The kicker had to be the historical registration of one of the domains used for the malware call out -- Ping had actually used the physical location of his work address. "Literally as soon as you put it in Goggle Maps, it takes you to the 12th bureau HQ," says Meyers. "People think nobody is surely this stupid so it must be deliberate -- but I always go with the passive stupidity on these things. This guy isn't the most elite cyber hacker in all of China.
He's a 27-year-old who's got some skills, is working for the Chinese military and ended up in this unit. He's going to make mistakes and unfortunately for him the internet is a pretty unfair place -- leave something for five minutes on a domain registration and we'll be able to exploit that data and track it back."
When Wired.co.uk asks if there's any possibility someone could have crafted the trail to look as though it came from within the military, Meyers says the level of complexity would have to mean "an evil genius" was behind it all.
Earlier this year US security company Mandiant released a report detailing how Unit 61398of the People's Liberation Army was responsible for attacking at least 141 organisations across the world to steal insider's secrets. Some of those organisations were national networks like the United States Steel Corporation, and last month the country's Justice Department finally reacted by indicting five members of the Chinese military. The Chinese government was naturally horrified by the move, particularly in light of the Snowden revelations that showed how the NSA spied on corporations around the globe (allegedly for "national security" purposes -- though many countries feel trade secrets were the target here). "The so-called evidence reminds me of the Iraqi war early this century," Geng Yansheng, spokesman for the Ministry of National Defense, said in a combative statementat the time. "The United States claimed that it had sufficient proof of Iraq's weapons of mass destruction. However, more than a decade on, there is still no evidence of them before the international community, just an enormous war and tragedy for the Iraqi people."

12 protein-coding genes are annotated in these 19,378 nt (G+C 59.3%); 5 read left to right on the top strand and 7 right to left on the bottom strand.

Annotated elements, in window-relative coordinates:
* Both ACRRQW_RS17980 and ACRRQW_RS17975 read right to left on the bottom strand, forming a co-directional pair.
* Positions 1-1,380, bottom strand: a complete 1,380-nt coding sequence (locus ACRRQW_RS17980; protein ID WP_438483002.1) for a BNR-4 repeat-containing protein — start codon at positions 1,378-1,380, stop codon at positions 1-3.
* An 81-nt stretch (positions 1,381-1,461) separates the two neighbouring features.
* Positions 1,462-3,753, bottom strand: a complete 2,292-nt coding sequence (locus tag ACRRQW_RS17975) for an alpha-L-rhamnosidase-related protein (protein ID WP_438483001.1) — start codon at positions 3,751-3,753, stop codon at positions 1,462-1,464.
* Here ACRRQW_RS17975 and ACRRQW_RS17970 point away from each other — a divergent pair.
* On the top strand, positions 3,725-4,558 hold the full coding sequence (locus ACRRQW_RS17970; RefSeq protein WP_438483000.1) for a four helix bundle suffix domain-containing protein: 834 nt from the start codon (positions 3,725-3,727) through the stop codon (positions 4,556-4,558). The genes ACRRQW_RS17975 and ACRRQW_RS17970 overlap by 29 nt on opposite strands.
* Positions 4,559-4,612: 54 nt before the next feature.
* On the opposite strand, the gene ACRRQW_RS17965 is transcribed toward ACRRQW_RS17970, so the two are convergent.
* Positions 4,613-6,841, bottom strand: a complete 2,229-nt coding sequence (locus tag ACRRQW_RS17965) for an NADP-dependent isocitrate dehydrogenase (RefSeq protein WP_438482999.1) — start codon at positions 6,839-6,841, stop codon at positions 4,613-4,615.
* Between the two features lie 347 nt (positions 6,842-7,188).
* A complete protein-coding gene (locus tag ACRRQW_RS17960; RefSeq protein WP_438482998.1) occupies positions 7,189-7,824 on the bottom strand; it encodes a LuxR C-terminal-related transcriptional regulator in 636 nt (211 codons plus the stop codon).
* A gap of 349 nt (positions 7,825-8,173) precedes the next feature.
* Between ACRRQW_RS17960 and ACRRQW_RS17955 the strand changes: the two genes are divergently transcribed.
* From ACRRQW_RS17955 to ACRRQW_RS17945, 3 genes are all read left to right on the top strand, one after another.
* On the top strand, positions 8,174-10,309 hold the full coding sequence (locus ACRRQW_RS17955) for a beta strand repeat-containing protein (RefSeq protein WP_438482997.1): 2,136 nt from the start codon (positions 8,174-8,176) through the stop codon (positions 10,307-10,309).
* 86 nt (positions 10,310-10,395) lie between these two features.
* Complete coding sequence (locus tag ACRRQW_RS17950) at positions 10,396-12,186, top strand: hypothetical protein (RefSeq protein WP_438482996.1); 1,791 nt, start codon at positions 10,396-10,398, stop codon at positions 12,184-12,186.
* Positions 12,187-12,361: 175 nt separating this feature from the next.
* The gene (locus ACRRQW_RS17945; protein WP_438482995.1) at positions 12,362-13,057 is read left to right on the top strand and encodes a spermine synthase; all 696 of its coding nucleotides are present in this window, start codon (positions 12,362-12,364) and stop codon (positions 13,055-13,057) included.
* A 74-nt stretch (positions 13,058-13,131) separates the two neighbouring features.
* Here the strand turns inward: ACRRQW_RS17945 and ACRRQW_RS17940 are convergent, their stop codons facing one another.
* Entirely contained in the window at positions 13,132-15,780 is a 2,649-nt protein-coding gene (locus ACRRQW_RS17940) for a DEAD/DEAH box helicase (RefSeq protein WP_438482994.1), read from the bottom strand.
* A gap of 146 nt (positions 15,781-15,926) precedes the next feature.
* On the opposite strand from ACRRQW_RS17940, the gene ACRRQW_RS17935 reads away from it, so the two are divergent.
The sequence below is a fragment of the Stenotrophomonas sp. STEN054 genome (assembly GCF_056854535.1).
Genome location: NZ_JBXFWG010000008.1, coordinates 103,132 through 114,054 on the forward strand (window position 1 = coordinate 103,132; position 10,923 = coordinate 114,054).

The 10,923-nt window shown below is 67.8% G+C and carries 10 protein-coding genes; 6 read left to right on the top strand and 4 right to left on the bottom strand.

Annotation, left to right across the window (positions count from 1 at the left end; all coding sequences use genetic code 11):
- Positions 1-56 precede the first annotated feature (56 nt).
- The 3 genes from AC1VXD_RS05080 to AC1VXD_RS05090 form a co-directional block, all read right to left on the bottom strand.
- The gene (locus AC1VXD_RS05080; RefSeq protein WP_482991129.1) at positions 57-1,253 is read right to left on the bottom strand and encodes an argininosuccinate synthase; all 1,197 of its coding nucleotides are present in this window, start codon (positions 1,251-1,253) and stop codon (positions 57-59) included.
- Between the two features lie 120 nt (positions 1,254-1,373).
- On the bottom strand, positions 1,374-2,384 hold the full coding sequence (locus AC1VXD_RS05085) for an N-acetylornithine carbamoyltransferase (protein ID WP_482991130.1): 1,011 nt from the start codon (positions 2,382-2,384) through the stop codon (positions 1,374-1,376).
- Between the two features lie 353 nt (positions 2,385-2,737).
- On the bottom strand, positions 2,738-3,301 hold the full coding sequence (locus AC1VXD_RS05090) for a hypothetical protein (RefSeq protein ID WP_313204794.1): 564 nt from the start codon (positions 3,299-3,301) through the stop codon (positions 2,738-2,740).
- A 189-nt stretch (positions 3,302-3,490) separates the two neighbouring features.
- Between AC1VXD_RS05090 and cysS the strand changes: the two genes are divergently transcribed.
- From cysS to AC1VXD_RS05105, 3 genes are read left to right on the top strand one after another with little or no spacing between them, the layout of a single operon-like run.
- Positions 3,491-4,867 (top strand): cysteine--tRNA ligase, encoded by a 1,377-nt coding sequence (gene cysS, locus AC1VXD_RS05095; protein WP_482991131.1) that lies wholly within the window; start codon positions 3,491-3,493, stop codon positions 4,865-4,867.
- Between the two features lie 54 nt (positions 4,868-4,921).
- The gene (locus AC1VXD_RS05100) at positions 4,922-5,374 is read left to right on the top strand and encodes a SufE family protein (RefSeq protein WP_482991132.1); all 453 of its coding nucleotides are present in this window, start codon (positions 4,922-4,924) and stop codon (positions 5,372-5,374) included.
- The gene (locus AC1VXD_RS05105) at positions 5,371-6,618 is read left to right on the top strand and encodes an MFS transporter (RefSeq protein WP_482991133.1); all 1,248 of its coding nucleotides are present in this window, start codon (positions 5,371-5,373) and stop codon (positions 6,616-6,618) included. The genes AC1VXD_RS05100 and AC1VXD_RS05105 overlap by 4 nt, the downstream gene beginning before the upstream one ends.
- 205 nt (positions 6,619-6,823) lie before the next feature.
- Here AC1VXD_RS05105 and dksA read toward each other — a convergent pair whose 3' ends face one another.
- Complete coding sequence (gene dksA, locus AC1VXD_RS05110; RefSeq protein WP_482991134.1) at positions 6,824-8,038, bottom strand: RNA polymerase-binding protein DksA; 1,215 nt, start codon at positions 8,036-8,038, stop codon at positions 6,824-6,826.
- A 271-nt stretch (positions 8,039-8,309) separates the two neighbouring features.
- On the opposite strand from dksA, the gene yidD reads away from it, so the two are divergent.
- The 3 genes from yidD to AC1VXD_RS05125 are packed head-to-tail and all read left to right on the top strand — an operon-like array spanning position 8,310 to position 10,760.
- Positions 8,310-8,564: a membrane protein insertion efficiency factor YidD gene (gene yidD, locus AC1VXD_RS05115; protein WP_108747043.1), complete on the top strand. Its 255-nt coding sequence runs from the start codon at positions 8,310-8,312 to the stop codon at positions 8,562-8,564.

The spokesman continued, aiming squarely at programmes like NSA's Prism, designed to extract huge amounts of surveillance data from companies and civilians: "The US side is not qualified to finger point at others while its own notorious misbehaviour stands uncorrected." "Whenever the US armed forces want to enlarge their cyberspace force, it hypes the cyber threat from other countries as a pretext for its development of offensive force. The indictment is long premeditated and ill-intentioned."